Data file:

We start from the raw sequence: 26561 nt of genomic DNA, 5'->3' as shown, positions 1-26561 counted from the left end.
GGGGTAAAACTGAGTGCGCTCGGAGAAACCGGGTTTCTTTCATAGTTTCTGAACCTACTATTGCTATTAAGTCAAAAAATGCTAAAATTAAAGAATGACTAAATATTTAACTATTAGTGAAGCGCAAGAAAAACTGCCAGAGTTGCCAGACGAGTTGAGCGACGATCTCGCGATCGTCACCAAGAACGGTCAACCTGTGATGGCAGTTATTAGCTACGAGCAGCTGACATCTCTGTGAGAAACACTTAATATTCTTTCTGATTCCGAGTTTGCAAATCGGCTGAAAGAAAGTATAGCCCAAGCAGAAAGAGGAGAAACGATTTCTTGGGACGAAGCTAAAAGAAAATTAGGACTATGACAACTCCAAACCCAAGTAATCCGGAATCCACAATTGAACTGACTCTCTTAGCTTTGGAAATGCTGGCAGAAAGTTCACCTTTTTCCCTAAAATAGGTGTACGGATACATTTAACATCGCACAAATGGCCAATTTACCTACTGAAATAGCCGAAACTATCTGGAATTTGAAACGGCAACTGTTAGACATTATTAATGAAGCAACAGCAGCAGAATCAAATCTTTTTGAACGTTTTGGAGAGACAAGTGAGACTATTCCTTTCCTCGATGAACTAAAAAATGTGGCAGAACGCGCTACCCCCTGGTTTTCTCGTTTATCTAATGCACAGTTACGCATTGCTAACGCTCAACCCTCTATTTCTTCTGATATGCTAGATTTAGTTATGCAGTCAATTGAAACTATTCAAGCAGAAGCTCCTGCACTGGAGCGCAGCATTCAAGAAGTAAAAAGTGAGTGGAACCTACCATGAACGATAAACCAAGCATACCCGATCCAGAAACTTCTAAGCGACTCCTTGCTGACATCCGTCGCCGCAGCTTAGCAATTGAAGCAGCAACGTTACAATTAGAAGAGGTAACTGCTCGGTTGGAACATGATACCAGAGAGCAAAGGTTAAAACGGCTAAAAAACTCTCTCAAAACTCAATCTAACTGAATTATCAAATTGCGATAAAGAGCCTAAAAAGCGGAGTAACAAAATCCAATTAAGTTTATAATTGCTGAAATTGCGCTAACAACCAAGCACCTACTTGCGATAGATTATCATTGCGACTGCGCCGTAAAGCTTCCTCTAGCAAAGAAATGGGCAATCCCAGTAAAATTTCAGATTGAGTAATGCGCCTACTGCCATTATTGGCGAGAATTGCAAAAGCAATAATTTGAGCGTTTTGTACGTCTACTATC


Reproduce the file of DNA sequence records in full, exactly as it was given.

We start from the raw sequence: 26561 nt of genomic DNA, 5'->3' as shown, positions 1-26561 counted from the left end.
GGGGTAAAACTGAGTGCGCTCGGAGAAACCGGGTTTCTTTCATAGTTTCTGAACCTACTATTGCTATTAAGTCAAAAAATGCTAAAATTAAAGAATGACTAAATATTTAACTATTAGTGAAGCGCAAGAAAAACTGCCAGAGTTGCCAGACGAGTTGAGCGACGATCTCGCGATCGTCACCAAGAACGGTCAACCTGTGATGGCAGTTATTAGCTACGAGCAGCTGACATCTCTGTGAGAAACACTTAATATTCTTTCTGATTCCGAGTTTGCAAATCGGCTGAAAGAAAGTATAGCCCAAGCAGAAAGAGGAGAAACGATTTCTTGGGACGAAGCTAAAAGAAAATTAGGACTATGACAACTCCAAACCCAAGTAATCCGGAATCCACAATTGAACTGACTCTCTTAGCTTTGGAAATGCTGGCAGAAAGTTCACCTTTTTCCCTAAAATAGGTGTACGGATACATTTAACATCGCACAAATGGCCAATTTACCTACTGAAATAGCCGAAACTATCTGGAATTTGAAACGGCAACTGTTAGACATTATTAATGAAGCAACAGCAGCAGAATCAAATCTTTTTGAACGTTTTGGAGAGACAAGTGAGACTATTCCTTTCCTCGATGAACTAAAAAATGTGGCAGAACGCGCTACCCCCTGGTTTTCTCGTTTATCTAATGCACAGTTACGCATTGCTAACGCTCAACCCTCTATTTCTTCTGATATGCTAGATTTAGTTATGCAGTCAATTGAAACTATTCAAGCAGAAGCTCCTGCACTGGAGCGCAGCATTCAAGAAGTAAAAAGTGAGTGGAACCTACCATGAACGATAAACCAAGCATACCCGATCCAGAAACTTCTAAGCGACTCCTTGCTGACATCCGTCGCCGCAGCTTAGCAATTGAAGCAGCAACGTTACAATTAGAAGAGGTAACTGCTCGGTTGGAACATGATACCAGAGAGCAAAGGTTAAAACGGCTAAAAAACTCTCTCAAAACTCAATCTAACTGAATTATCAAATTGCGATAAAGAGCCTAAAAAGCGGAGTAACAAAATCCAATTAAGTTTATAATTGCTGAAATTGCGCTAACAACCAAGCACCTACTTGCGATAGATTATCATTGCGACTGCGCCGTAAAGCTTCCTCTAGCAAAGAAATGGGCAATCCCAGTAAAATTTCAGATTGAGTAATGCGCCTACTGCCATTATTGGCGAGAATTGCAAAAGCAATAATTTGAGCGTTTTGTACGTCTACTATC